RS-25 Space Shuttle Main Engine Testing CATOs


Lorenzo von Matterhorn
Jan 31, 2009
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RS-25 Space Shuttle Main Engine Testing CATOs

This silent footage from the development era shows tests of the RS-25 engine, used aboard the Space Shuttle, with a particular focus on failures. Some of the causes identified include a weld crack :)21), housing burn-through (2:30), coolant liner failure (4:30), duct failure (7:00), fuel injector blockage (9:57), and more.

The Aerojet Rocketdyne RS-25, also known as the Space Shuttle main engine (SSME), is a liquid-fuel cryogenic rocket engine that was used on NASA's Space Shuttle. NASA is planning to continue using the RS-25 on the Space Shuttle's successor, the Space Launch System (SLS).

The history of the RS-25 traces back to the 1960s when NASA's Marshall Space Flight Center and Rocketdyne were conducting a series of studies on high-pressure engines, developed from the successful J-2 engine used on the S-II and S-IVB upper stages of the Saturn V rocket during the Apollo program. The studies were conducted under a program to upgrade the Saturn V engines, which produced a design for a 350,000 lbf (1,600 kN) upper-stage engine known as the HG-3. As funding levels for Apollo wound down the HG-3 was cancelled as well as the upgraded F-1 engines already being tested. It was the design for the HG-3 that would form the basis for the RS-25.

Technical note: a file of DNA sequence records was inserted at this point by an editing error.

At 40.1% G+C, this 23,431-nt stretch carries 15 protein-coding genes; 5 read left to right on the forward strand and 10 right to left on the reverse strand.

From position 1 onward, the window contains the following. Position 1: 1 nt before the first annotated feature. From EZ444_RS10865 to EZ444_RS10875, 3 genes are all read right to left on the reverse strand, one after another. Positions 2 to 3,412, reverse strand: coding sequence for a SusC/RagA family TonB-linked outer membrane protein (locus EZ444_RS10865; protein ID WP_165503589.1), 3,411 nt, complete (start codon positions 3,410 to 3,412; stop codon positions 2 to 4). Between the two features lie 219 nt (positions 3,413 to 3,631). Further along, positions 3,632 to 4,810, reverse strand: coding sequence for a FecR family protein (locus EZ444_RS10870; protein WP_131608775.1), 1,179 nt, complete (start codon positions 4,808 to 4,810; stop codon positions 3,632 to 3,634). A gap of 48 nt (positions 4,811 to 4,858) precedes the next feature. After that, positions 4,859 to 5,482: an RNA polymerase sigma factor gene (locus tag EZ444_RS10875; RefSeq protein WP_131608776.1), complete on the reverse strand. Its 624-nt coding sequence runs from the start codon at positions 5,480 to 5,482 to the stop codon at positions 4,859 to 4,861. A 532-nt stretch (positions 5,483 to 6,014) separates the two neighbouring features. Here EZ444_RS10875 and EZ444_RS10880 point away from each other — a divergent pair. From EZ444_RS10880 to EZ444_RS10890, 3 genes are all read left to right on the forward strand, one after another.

Designed and manufactured in the United States by Rocketdyne (later known as Pratt & Whitney Rocketdyne and Aerojet Rocketdyne), the RS-25 burns cryogenic liquid hydrogen and liquid oxygen propellants, with each engine producing 1,859 kN (418,000 lbf) of thrust at liftoff. Although the RS-25 can trace its heritage back to the 1960s, concerted development of the engine began in the 1970s, with the first flight, STS-1, occurring on April 12, 1981. The RS-25 has undergone several upgrades over its operational history to improve the engine's reliability, safety, and maintenance load.

The engine produces a specific impulse (Isp) of 452 seconds (4.43 km/s) in a vacuum, or 366 seconds (3.59 km/s) at sea level, has a mass of approximately 3.5 tonnes (7,700 pounds), and is capable of throttling between 67% and 109% of its rated power level in one-percent increments. Components of the RS-25 operate at temperatures ranging from −253 to 3,300 °C (−400 to 6,000 °F).

The Space Shuttle used a cluster of three RS-25 engines mounted in the stern structure of the orbiter, with fuel being drawn from the external tank. The engines were used for propulsion during the entirety of the spacecraft's ascent, with additional thrust being provided by two solid rocket boosters and the orbiter's two AJ10 orbital maneuvering system engines. Following each flight, the RS-25 engines were removed from the orbiter, inspected, and refurbished before being reused on another mission.